The Pergola – photo by Trevor Tondro

“Maybe it is not so much perfect bliss we seek,” Schultz tells us, “but rather self-awareness.The Buddhist principle of detachment from self-imposed suffering is in its essence the ability to recognize our own neurotic patterns and step aside from them. We aren’t necessarily “cured” of them; we just aren’t caught up in them.The openness and effort to learn sustains our momentum to grow and change. It gives us confidence to admit that things, thoughts, people or places that worked for us at one time in life may not work in another. Letting go creates the space in our closet/day/life for the new/better to come in – or maybe there is just space, and that’s great, too. There is no magic pill for a muddle free existence, but there may be a way to keep one muddle from spilling into another.”

Certainly one of the best books I have read in a long time — do pick it up!

Photo by Tria Giovan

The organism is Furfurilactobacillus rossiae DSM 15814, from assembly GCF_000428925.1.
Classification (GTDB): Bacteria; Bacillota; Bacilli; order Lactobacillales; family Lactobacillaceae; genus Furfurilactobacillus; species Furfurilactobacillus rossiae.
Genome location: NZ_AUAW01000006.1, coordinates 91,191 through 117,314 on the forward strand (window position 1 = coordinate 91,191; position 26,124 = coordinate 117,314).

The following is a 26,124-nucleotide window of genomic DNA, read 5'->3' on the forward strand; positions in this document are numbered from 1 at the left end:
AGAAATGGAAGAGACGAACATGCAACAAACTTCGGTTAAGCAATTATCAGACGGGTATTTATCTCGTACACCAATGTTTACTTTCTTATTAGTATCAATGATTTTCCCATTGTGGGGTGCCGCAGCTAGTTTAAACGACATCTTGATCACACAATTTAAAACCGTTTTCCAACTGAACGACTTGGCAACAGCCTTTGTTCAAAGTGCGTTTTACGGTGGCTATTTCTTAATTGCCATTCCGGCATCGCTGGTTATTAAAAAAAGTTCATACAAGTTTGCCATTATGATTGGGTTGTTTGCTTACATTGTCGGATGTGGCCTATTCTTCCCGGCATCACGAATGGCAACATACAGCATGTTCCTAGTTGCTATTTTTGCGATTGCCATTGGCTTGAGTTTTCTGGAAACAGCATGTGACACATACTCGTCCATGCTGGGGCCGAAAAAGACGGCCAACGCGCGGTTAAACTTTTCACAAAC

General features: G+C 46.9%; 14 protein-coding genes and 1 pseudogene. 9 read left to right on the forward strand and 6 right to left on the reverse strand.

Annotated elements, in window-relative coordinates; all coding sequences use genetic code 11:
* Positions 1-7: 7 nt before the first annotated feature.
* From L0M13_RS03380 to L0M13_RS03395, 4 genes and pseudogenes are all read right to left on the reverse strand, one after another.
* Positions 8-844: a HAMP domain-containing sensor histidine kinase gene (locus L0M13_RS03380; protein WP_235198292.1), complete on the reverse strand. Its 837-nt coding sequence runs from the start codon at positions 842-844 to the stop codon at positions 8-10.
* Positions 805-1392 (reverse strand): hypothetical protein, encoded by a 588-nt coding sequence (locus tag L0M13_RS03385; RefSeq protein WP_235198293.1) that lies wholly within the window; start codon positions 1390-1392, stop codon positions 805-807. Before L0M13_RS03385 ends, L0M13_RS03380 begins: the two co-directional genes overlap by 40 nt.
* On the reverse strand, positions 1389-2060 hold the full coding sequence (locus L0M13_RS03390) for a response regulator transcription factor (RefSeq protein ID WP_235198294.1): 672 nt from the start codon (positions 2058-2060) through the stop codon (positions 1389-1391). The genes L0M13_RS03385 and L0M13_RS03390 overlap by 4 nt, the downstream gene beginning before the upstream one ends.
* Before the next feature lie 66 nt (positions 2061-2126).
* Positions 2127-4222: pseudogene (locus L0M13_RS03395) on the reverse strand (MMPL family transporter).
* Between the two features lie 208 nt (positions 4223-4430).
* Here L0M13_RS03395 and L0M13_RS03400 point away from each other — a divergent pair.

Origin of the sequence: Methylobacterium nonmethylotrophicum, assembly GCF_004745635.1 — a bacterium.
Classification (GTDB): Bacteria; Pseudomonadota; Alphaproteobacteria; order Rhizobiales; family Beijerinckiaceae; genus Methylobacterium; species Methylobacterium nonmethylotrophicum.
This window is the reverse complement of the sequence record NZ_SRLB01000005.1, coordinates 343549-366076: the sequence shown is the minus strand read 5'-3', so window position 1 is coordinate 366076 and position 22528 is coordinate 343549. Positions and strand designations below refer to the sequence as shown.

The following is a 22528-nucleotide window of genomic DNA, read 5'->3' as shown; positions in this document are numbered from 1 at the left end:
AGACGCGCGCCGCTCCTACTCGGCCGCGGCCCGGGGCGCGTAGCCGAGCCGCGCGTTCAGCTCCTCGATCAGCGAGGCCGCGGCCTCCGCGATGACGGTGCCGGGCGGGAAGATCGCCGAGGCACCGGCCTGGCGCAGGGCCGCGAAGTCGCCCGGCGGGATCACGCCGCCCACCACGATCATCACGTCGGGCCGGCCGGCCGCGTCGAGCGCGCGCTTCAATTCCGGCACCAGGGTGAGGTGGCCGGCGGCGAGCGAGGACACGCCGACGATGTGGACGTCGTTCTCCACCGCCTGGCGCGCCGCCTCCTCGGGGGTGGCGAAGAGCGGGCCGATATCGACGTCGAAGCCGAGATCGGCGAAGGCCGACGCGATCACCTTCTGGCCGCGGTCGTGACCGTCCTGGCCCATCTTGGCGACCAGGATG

Photo by Tria Giovan

Frances Schultz recently invited me to stop by Bee Cottage, and from the second I stepped onto the property I felt the healing energy of the place. The glorious gardens and the incredible interiors are, in a word, spectacular.

James Andrew at Bee Cottage.

James Andrew at Bee Cottage.

I’m pictured here, seated on one of a pair of the most beautiful benches at Bee Cottage, soaking up the glorious energy and beauty of Bee Cottage and recalling Schultz marvelous memoir. Sporting a Hawke & Co. gray down vest, Tom Ford era Gucci khaki cotton safari shirt, Michael Bastian white denim pants, Kiel James Patrick white woven cotton belt, Polo Ralph Lauren pale blue top siders, vintage Rolex and my fragrance is Jo Malone 154 Cologne.

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James Andrew at the Met

James Andrew at the Met

Last night we were beyond thrilled to attend the opening night gala at the Metropolitan Opera House – the most sublime way to commence the Autumn season.